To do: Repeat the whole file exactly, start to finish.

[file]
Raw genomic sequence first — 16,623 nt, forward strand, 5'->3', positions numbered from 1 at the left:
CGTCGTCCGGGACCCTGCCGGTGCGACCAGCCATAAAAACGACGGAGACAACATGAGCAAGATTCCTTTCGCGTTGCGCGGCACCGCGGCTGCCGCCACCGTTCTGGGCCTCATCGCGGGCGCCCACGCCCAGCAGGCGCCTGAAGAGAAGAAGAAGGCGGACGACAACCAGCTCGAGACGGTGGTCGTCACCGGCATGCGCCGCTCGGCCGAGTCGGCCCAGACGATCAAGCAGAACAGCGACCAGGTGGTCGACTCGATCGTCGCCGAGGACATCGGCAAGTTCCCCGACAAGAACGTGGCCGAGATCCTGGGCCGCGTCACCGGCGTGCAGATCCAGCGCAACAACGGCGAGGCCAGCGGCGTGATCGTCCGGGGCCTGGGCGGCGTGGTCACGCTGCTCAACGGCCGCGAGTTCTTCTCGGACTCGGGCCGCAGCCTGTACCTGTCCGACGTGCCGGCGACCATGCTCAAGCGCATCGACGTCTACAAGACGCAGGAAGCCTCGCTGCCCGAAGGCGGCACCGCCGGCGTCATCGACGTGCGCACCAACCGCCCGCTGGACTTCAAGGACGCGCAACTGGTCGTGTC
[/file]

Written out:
Raw genomic sequence first — 16,623 nt, forward strand, 5'->3', positions numbered from 1 at the left:
CGTCGTCCGGGACCCTGCCGGTGCGACCAGCCATAAAAACGACGGAGACAACATGAGCAAGATTCCTTTCGCGTTGCGCGGCACCGCGGCTGCCGCCACCGTTCTGGGCCTCATCGCGGGCGCCCACGCCCAGCAGGCGCCTGAAGAGAAGAAGAAGGCGGACGACAACCAGCTCGAGACGGTGGTCGTCACCGGCATGCGCCGCTCGGCCGAGTCGGCCCAGACGATCAAGCAGAACAGCGACCAGGTGGTCGACTCGATCGTCGCCGAGGACATCGGCAAGTTCCCCGACAAGAACGTGGCCGAGATCCTGGGCCGCGTCACCGGCGTGCAGATCCAGCGCAACAACGGCGAGGCCAGCGGCGTGATCGTCCGGGGCCTGGGCGGCGTGGTCACGCTGCTCAACGGCCGCGAGTTCTTCTCGGACTCGGGCCGCAGCCTGTACCTGTCCGACGTGCCGGCGACCATGCTCAAGCGCATCGACGTCTACAAGACGCAGGAAGCCTCGCTGCCCGAAGGCGGCACCGCCGGCGTCATCGACGTGCGCACCAACCGCCCGCTGGACTTCAAGGACGCGCAACTGGTCGTGTC